Adrian George MA (RCA) AICA FRSA is a curator, commissioner, writer and educator with 16 years experience working in some of the most influential art institutions in the world including the New Museum, New York; Tate Modern, Tate Liverpool and the Government Art Collection, UK (which represents British visual culture in over 430 locations around the world).
Now Associate Director, Exhibitions at the ArtScience Museum of Singapore, this interview from April 2015 discusses his then current role at the UK Government Art Collection.
Role: Deputy Director and Senior Curator for the UK Government Art Collection.
Previous roles: Curator: Exhibitions and Displays Tate Liverpool (until 2004); Assistant Curator: Exhibitions and Displays, Tate Modern (until 2002); Curatorial Assistant, New Museum of Contemporary Art, New York (until 1999); Freelance curator and postgraduate student (pre 1999).
What does your role at the Government Art Collection entail?
It is a very busy role and my responsibilities include everything from making exhibitions, displays and projects to commissioning and acquiring works of art. I lead a team of research curators who deliver everything from interpretation texts to publications, education projects and public tours to postgraduate curatorial projects. I'm responsible for the day to day care of the Collection which I delegate to technicians, registrars, new media officers and curators of documentation and collection management. So just keeping on top of that is enough...
What do you most enjoy about what you do and where you work?
What I enjoy most about what I do it working with and supporting artists, seeing their works presented in extraordinary and important locations around the world. I enjoy engaging with people who encounter those works of art and sometimes seeing a moment of revelation when they realise what it is, what it means or could mean.
in the GAC is quite unusual. We are often perceived as being political,
where in fact we are far from it – we must be entirely impartial all the
time. However, working for an arts organisation within a government
department gives us the chance to see first hand the twists and turns, the
complexities and challenges of the political arena.
When did you first know you wanted to be a curator?
When I finished art school I knew I was never going to be a great artist – I knew I would never make a living from it. So I really didn't know what I was going to do at that point. I had been organising student exhibitions and various projects that offered a platform for some of my artist-friends to show their work – and someone suggested that I might consider an MA in Curating.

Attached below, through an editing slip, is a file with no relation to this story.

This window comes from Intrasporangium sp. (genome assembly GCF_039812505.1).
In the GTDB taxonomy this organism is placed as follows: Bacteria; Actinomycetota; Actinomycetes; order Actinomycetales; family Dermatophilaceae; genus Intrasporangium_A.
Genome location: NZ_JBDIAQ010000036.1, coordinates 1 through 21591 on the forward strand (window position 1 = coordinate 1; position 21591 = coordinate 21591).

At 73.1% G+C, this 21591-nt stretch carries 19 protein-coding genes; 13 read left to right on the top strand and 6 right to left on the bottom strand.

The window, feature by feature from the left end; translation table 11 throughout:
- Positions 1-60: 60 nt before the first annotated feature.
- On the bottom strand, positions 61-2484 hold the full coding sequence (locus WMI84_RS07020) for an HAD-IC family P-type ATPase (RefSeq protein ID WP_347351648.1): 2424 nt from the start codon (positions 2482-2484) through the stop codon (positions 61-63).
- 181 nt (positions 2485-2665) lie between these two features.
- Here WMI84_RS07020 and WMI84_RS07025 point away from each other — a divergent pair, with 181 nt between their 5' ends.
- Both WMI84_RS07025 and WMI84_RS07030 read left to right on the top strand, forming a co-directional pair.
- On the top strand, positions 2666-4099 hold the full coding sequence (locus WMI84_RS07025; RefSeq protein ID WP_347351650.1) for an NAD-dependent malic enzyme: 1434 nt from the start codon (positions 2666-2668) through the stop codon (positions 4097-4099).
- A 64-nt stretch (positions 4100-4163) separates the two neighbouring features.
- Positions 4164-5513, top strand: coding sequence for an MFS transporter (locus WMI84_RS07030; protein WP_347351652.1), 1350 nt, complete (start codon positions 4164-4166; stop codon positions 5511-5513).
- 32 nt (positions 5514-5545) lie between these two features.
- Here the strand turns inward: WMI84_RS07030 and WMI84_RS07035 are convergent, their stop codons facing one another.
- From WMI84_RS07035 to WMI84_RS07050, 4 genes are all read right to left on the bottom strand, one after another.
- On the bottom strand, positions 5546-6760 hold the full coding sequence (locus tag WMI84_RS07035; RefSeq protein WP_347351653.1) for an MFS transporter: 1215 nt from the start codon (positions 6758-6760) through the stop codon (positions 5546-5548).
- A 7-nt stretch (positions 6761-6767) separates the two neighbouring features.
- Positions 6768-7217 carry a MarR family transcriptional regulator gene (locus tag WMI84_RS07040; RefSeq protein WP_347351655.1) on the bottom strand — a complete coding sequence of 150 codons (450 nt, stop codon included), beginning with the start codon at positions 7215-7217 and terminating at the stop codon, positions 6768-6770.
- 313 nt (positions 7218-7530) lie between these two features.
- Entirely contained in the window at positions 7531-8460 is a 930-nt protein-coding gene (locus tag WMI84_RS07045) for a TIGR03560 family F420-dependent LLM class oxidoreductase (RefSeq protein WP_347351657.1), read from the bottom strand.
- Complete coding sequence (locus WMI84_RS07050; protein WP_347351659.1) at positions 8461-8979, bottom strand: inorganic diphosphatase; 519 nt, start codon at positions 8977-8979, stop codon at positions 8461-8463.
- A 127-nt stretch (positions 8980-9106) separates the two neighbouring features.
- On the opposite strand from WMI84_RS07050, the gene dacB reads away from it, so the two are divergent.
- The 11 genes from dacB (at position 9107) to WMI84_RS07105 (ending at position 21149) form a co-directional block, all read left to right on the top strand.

To be honest I was not sure what that meant. I did a bit of research and thought that yes, probably, my nature and skills seemed to fit. A certain practicality is needed, one has to be organised, a communicator who can also lead a team. What I felt I did not have was the critical theory and art history that forms a sort of foundation for curatorial practice. The MA at the RCA provided that and a whole lot more.
Have you come into contact with many RCA graduates' works through your position at GAC?
Many actually... Peter Blake, Eduardo Paolozzi, Frank Bowling, R B Kitaj, Idris Khan, Chantal Joffe, Gillian Carnegie... the list goes on and on. All of these RCA alumni artists are in the Collection I'm responsible for.
Which has been your favourite?
I like the new generation actually, so I have a soft spot for Idris Khan's work, Gillian's work and the photographer Sunnifa Hope whose work we bought from her RCA degree show. To be honest though my favourite work is always the next work that we acquire.
What is the GAC looking for when it selects or places works for its
This is a difficult question – it’s more a case of what doesn't work than what I'm looking for. For instance, although we have over 400 locations where we place works of art, most of them are not museum scale. So works which are very large are tricky for us to acquire (although it doesn't mean we aren't interested in the artist and it might turn out we commission something at a future point).